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Lighter-Weight Slate Provides a Solution

February 11, 2001|MARCIE GEFFNER | SPECIAL TO THE TIMES

When Joan Sather, a real estate saleswoman with Fred Sands Realtors, and her husband, Kent, decided to remodel a portion of their 4,000-square-foot home in Pacific Palisades two years ago, a new roof became part of the massive project.

At the time, the home had two roofs on it. One was a fire-retardant wood shake roof that had been installed a few years after the Sathers purchased the home in 1975. Beneath that roof was an older wood shingle roof. This time, both the older roofs were removed and a brand-new slate roof was installed at a total cost of $65,000 for materials and labor.

The architecture of the Sathers' home was the top factor in their choice of a slate roof. "The roof is an integral part of the design and exterior look of the house because it has a little higher pitch than a ranch-style house and a lot of it is visible," Joan Sather explains. Other selling factors were the material's natural beauty and tendency to give the appearance of changing colors through a range of green and gray hues throughout the day.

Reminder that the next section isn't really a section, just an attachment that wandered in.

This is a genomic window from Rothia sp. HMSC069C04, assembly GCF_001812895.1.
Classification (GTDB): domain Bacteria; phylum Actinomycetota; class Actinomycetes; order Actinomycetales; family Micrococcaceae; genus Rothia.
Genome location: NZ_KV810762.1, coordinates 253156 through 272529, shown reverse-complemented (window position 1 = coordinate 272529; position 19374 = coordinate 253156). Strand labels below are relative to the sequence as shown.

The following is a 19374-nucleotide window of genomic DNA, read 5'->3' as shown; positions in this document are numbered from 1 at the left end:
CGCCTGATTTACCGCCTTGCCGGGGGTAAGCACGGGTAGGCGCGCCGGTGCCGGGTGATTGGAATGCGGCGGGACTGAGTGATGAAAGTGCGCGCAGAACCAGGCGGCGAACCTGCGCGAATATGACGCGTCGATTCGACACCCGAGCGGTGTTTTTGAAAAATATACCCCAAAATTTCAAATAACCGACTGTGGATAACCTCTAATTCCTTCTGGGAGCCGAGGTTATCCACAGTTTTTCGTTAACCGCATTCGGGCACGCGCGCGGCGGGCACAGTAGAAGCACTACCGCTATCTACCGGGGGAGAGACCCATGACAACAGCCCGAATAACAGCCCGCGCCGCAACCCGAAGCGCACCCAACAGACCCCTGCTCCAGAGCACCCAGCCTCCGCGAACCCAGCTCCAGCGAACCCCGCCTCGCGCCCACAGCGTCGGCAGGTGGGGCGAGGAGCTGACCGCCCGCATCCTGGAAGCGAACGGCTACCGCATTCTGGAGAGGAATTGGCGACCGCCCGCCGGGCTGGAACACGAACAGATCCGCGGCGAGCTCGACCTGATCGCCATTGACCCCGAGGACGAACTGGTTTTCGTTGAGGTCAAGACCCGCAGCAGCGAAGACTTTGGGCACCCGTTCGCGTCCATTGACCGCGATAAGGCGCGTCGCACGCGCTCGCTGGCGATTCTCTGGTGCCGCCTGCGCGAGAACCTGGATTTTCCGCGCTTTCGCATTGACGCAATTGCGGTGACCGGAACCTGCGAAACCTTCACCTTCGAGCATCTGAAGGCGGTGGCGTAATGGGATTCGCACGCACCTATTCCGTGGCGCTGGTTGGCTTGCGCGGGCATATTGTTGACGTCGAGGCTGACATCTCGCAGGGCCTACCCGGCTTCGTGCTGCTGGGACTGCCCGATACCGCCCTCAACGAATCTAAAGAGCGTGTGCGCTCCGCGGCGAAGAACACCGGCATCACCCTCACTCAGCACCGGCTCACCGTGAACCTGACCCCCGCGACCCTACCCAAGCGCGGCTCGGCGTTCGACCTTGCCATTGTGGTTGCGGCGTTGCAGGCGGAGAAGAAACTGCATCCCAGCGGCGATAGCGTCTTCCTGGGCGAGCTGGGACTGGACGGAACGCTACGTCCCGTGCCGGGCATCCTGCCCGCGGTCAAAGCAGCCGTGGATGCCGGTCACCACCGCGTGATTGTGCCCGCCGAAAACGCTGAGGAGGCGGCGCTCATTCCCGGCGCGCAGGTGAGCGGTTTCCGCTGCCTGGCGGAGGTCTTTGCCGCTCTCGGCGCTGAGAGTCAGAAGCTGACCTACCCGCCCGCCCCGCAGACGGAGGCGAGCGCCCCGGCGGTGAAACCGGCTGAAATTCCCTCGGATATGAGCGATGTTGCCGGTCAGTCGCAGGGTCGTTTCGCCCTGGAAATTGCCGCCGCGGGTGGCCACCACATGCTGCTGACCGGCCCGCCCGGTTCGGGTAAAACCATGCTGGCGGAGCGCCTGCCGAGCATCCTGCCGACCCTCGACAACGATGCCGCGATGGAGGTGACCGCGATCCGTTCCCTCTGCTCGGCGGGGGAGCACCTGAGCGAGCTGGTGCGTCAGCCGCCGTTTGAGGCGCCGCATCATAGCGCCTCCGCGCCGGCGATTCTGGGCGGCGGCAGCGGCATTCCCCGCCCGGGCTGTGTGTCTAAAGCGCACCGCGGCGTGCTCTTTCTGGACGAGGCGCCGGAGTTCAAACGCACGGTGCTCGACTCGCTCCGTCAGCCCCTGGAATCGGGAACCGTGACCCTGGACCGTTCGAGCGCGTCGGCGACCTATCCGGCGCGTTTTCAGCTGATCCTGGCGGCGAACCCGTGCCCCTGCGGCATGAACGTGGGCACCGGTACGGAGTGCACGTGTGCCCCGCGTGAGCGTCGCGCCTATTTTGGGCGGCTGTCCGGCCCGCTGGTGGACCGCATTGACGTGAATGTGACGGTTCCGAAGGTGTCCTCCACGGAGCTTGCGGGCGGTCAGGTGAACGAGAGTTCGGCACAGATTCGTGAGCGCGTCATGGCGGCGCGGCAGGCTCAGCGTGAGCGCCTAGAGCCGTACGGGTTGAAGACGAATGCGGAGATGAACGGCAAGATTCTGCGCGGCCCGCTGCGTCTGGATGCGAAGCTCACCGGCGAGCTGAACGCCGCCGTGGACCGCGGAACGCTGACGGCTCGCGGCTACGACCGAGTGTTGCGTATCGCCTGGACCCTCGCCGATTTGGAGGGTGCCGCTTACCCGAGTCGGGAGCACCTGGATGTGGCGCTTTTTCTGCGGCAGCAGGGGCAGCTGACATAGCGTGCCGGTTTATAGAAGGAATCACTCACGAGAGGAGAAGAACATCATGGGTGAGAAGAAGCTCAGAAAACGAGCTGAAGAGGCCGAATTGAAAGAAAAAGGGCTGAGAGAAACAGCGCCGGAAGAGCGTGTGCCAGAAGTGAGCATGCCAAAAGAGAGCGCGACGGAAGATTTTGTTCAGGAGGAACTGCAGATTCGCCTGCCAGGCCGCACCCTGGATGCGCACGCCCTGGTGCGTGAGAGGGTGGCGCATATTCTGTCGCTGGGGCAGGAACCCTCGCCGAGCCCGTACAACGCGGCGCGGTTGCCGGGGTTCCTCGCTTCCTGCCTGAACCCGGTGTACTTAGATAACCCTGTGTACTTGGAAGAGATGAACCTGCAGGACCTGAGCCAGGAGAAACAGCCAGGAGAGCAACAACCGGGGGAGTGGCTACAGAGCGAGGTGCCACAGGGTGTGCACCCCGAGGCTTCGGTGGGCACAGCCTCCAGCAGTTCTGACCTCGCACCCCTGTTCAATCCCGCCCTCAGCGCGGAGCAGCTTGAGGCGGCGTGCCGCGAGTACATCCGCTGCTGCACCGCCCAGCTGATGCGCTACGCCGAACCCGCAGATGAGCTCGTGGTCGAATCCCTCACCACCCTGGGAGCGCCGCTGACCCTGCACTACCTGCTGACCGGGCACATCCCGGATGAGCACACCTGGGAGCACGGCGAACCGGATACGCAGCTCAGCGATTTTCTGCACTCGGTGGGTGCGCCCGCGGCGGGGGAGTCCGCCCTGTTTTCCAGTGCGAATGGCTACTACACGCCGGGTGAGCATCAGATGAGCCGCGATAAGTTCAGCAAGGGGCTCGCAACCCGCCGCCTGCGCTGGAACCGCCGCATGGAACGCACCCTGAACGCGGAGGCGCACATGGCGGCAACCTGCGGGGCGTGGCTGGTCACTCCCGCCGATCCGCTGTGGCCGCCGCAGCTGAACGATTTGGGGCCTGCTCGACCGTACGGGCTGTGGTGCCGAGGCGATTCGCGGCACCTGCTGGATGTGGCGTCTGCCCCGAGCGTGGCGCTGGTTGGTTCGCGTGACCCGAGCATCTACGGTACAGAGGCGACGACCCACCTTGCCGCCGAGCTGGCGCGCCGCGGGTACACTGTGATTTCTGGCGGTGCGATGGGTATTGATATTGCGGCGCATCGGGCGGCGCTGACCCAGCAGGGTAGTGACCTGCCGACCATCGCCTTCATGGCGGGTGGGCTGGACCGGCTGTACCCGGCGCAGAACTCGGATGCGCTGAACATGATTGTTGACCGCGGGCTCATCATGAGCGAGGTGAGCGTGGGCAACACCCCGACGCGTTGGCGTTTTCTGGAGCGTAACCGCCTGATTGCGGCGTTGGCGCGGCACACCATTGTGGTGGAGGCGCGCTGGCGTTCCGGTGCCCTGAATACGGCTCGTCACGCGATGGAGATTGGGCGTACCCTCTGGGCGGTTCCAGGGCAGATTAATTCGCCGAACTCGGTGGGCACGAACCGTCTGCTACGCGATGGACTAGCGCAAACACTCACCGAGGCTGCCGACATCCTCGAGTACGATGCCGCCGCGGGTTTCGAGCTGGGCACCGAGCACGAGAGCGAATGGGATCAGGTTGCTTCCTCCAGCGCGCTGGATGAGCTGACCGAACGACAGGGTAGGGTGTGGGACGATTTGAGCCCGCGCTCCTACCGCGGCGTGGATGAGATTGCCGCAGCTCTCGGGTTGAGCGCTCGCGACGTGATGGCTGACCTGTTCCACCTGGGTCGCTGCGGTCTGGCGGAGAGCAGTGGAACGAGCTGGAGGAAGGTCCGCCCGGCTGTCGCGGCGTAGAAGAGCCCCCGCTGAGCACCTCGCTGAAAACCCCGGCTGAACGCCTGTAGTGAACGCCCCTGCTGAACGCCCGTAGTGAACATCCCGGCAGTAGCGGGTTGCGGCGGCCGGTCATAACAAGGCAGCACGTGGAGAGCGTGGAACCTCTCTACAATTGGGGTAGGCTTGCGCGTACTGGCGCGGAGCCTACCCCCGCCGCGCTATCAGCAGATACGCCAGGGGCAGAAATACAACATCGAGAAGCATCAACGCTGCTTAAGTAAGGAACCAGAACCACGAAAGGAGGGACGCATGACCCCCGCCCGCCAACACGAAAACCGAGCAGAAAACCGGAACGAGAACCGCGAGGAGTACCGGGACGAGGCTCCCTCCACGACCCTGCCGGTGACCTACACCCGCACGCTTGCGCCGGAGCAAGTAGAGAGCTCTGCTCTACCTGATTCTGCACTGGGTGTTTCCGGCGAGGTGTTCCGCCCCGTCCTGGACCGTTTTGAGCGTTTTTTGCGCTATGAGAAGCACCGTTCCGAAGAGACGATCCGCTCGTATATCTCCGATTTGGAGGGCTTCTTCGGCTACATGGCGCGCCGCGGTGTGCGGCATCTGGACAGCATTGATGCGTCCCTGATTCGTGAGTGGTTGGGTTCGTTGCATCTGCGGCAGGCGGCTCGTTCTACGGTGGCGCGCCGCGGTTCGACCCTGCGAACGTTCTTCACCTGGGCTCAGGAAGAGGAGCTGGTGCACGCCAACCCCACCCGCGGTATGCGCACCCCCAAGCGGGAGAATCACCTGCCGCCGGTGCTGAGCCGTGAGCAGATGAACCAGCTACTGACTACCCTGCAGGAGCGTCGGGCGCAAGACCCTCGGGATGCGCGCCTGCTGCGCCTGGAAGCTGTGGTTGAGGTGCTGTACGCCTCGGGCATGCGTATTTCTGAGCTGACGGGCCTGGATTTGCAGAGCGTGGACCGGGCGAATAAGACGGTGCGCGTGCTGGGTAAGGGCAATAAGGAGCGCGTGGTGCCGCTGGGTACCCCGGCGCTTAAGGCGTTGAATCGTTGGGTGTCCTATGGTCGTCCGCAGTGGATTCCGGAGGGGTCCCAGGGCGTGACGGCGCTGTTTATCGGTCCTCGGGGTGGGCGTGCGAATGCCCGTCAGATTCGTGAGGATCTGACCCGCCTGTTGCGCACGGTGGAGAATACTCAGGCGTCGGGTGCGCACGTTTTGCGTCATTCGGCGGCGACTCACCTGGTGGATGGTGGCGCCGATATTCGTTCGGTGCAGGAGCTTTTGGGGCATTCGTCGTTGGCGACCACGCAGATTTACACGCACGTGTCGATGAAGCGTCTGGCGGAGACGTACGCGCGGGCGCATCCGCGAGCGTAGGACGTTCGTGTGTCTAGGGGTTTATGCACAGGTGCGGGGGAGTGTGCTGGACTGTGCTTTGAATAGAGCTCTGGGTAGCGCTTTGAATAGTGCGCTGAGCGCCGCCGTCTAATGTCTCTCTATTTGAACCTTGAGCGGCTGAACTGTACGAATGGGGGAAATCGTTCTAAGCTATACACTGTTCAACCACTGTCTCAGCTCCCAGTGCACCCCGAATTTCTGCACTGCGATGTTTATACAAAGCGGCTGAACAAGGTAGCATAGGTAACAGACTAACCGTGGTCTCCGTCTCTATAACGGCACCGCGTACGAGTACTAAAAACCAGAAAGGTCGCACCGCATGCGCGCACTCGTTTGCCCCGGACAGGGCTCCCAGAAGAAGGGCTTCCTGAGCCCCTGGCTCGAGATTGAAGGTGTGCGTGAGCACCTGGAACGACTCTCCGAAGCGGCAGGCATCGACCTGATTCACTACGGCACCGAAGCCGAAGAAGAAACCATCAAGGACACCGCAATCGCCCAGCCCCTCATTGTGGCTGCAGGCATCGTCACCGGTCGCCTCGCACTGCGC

A manufacturer's warranty on the roofing materials wasn't an issue, but durability was.

"We have extremes of temperature during one day--it's damp in the morning, then the sun comes out and beats on the roof in the afternoon. The roof shrinks and expands, and that is wearing on the materials," Sather notes. She says slate is practically indestructible and the contractor offered her a 50-year warranty on the roofing system.

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The drawback of a slate roof is its heaviness, which can damage a home and pose an earthquake hazard. The slate roofing the Sathers originally selected would have entailed an added expense of $40,000 to strengthen their home sufficiently. Rather than either incurring that expense or abandoning slate altogether, Sather did some research and found a lighter-weight slate that could be imported from Europe. The lighter roofing material cut the cost of necessary strengthening work to only $5,000.

The Sathers visited several roofing-supply companies to look at samples of roofing materials, but didn't find those outings useful.

"They set up a 3-foot-square display of the materials, but it wasn't especially helpful because it's indoors. It was more helpful for us to look at houses that had slate roofs installed," Sather says. The addresses of nearby slate-roofed homes were provided by the roofing-supply company and the roofing contractor for that purpose.

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